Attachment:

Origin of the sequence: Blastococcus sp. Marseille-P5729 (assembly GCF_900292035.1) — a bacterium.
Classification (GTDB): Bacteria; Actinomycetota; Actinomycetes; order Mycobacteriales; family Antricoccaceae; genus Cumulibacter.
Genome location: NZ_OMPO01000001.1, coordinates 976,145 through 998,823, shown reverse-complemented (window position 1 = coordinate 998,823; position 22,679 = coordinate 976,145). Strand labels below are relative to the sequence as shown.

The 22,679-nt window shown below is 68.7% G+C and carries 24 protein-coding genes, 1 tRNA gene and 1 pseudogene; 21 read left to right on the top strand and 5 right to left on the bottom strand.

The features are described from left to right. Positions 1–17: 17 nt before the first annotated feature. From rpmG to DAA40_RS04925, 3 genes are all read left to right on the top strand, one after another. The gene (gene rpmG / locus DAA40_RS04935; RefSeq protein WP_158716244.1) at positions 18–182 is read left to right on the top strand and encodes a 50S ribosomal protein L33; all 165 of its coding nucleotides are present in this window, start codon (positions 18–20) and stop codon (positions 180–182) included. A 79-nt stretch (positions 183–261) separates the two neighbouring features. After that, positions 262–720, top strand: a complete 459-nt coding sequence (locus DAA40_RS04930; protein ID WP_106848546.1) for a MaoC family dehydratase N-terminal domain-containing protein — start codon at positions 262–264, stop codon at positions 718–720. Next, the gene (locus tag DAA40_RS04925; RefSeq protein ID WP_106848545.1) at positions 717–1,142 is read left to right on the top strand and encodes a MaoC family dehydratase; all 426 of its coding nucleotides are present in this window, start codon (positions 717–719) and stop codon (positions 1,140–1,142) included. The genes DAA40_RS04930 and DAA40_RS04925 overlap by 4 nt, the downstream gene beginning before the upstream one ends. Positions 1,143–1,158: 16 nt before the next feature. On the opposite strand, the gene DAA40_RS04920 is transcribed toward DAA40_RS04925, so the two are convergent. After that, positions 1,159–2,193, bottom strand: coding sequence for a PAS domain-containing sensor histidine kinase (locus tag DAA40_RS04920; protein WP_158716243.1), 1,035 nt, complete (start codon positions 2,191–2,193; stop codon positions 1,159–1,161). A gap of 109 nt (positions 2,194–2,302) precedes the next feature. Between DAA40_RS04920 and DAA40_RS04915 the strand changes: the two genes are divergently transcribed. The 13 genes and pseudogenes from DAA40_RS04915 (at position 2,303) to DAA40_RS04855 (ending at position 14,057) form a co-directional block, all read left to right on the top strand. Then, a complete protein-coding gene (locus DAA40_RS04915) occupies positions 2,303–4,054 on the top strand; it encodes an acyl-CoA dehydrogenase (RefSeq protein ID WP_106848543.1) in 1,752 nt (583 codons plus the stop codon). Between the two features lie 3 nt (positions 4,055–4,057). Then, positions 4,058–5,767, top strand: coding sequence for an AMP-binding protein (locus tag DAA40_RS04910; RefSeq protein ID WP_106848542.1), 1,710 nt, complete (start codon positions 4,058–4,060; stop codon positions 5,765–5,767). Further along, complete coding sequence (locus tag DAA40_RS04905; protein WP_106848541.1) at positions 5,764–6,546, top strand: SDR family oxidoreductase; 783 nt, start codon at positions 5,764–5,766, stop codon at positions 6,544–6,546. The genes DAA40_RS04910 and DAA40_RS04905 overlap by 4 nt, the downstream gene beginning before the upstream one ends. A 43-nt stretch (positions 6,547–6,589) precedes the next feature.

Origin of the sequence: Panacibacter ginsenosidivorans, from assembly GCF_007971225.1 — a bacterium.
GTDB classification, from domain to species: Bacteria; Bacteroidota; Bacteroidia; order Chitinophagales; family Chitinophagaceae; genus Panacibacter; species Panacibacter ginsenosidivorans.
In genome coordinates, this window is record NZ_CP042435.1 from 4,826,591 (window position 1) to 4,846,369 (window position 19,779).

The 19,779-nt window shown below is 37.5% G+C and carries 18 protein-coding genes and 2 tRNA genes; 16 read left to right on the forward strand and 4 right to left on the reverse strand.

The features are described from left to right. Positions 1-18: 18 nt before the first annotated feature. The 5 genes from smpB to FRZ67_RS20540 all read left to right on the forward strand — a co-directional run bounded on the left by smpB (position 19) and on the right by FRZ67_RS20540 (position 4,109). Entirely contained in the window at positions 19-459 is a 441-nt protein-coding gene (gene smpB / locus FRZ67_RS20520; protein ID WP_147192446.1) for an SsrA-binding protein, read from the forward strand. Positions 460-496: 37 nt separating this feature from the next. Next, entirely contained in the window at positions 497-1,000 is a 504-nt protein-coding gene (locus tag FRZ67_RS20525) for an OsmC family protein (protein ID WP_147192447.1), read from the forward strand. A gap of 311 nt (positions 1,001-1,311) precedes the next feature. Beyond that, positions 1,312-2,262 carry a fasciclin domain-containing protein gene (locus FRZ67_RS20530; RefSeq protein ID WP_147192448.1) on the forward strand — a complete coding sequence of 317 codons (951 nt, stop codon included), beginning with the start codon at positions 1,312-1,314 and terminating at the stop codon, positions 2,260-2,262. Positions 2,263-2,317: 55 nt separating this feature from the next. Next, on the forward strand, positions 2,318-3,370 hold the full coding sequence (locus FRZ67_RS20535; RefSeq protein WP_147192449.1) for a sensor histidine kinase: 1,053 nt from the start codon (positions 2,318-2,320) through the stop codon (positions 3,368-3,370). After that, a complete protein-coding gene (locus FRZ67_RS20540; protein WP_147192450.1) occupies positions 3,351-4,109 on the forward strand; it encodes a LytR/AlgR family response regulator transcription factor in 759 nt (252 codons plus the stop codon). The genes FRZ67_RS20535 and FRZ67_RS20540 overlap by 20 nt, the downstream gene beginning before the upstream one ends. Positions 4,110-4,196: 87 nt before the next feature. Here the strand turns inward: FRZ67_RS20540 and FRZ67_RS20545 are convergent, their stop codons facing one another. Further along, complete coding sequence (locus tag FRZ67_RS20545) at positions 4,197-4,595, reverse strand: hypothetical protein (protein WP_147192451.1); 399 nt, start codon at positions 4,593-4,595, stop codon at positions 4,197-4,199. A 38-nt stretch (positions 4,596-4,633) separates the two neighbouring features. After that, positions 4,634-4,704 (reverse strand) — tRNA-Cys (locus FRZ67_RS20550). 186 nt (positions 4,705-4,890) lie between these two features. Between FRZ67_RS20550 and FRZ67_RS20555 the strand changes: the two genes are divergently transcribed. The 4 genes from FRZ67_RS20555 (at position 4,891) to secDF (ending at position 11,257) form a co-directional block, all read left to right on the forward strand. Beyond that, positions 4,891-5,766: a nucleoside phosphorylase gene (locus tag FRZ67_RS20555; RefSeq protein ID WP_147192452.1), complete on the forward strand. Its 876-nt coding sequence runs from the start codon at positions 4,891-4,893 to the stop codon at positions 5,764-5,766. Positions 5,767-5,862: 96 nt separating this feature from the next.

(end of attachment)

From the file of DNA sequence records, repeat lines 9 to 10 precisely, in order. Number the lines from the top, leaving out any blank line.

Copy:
The 19,779-nt window shown below is 37.5% G+C and carries 18 protein-coding genes and 2 tRNA genes; 16 read left to right on the forward strand and 4 right to left on the reverse strand.

The features are described from left to right. Positions 1-18: 18 nt before the first annotated feature. The 5 genes from smpB to FRZ67_RS20540 all read left to right on the forward strand — a co-directional run bounded on the left by smpB (position 19) and on the right by FRZ67_RS20540 (position 4,109). Entirely contained in the window at positions 19-459 is a 441-nt protein-coding gene (gene smpB / locus FRZ67_RS20520; protein ID WP_147192446.1) for an SsrA-binding protein, read from the forward strand. Positions 460-496: 37 nt separating this feature from the next. Next, entirely contained in the window at positions 497-1,000 is a 504-nt protein-coding gene (locus tag FRZ67_RS20525) for an OsmC family protein (protein ID WP_147192447.1), read from the forward strand. A gap of 311 nt (positions 1,001-1,311) precedes the next feature. Beyond that, positions 1,312-2,262 carry a fasciclin domain-containing protein gene (locus FRZ67_RS20530; RefSeq protein ID WP_147192448.1) on the forward strand — a complete coding sequence of 317 codons (951 nt, stop codon included), beginning with the start codon at positions 1,312-1,314 and terminating at the stop codon, positions 2,260-2,262. Positions 2,263-2,317: 55 nt separating this feature from the next. Next, on the forward strand, positions 2,318-3,370 hold the full coding sequence (locus FRZ67_RS20535; RefSeq protein WP_147192449.1) for a sensor histidine kinase: 1,053 nt from the start codon (positions 2,318-2,320) through the stop codon (positions 3,368-3,370). After that, a complete protein-coding gene (locus FRZ67_RS20540; protein WP_147192450.1) occupies positions 3,351-4,109 on the forward strand; it encodes a LytR/AlgR family response regulator transcription factor in 759 nt (252 codons plus the stop codon). The genes FRZ67_RS20535 and FRZ67_RS20540 overlap by 20 nt, the downstream gene beginning before the upstream one ends. Positions 4,110-4,196: 87 nt before the next feature. Here the strand turns inward: FRZ67_RS20540 and FRZ67_RS20545 are convergent, their stop codons facing one another. Further along, complete coding sequence (locus tag FRZ67_RS20545) at positions 4,197-4,595, reverse strand: hypothetical protein (protein WP_147192451.1); 399 nt, start codon at positions 4,593-4,595, stop codon at positions 4,197-4,199. A 38-nt stretch (positions 4,596-4,633) separates the two neighbouring features. After that, positions 4,634-4,704 (reverse strand) — tRNA-Cys (locus FRZ67_RS20550). 186 nt (positions 4,705-4,890) lie between these two features. Between FRZ67_RS20550 and FRZ67_RS20555 the strand changes: the two genes are divergently transcribed. The 4 genes from FRZ67_RS20555 (at position 4,891) to secDF (ending at position 11,257) form a co-directional block, all read left to right on the forward strand. Beyond that, positions 4,891-5,766: a nucleoside phosphorylase gene (locus tag FRZ67_RS20555; RefSeq protein ID WP_147192452.1), complete on the forward strand. Its 876-nt coding sequence runs from the start codon at positions 4,891-4,893 to the stop codon at positions 5,764-5,766. Positions 5,767-5,862: 96 nt separating this feature from the next.